I had an interesting discussion with a commissioning editor last week. It was, you’ll recall, shortly after the mini-budget. Anyway, I had a case study of a company that had saved …
I had an interesting discussion with a commissioning editor last week. It was, you’ll recall, shortly after the mini-budget. Anyway, I had a case study of a company that had saved loads of money with remote technology rather than physically visiting people to do its work, and a nice study from the Carbon Trust about how small business could be saving billions if only it would get its act together and put some green measures in.
I’m the first to admit it’s a perennial story that had been told a number of times before. I couldn’t help but be surprised, though, at the answer – if it wasn’t about the shift in capital gains tax, the paper wasn’t interested.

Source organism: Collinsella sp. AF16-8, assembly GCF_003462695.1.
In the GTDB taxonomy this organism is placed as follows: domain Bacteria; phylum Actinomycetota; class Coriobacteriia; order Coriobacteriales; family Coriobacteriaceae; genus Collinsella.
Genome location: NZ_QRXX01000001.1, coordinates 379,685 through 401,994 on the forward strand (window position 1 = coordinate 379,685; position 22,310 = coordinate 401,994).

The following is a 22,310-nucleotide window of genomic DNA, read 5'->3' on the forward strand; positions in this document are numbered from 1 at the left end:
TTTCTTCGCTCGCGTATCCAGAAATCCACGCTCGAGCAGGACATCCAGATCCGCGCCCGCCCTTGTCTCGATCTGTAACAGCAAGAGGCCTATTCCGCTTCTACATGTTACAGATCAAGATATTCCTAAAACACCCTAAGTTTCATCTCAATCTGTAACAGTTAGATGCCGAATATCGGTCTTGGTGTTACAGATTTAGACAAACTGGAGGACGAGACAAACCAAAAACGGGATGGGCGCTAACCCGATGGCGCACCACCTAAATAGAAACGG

So, do we assume that when there’s a single major event that it’s officially deemed that nothing else is happening of any interest? At all? The funny thing was that on the same day I had the polite turn-down I was chairing a meeting of small businesses, a focus group thing, and asking them what issues were affecting their day to day activities. Granted my pushing of a green agenda didn’t deliver anything they wanted particularly – green issues were a sidshow, they reckoned. You don’t have to agree with the view to accept that it exists. However, CGT didn’t come up much until they were pushed, either.
I’d be very interested to hear from readers about just how important the CGT debate was to them, and whether other financial considerations are actually more important.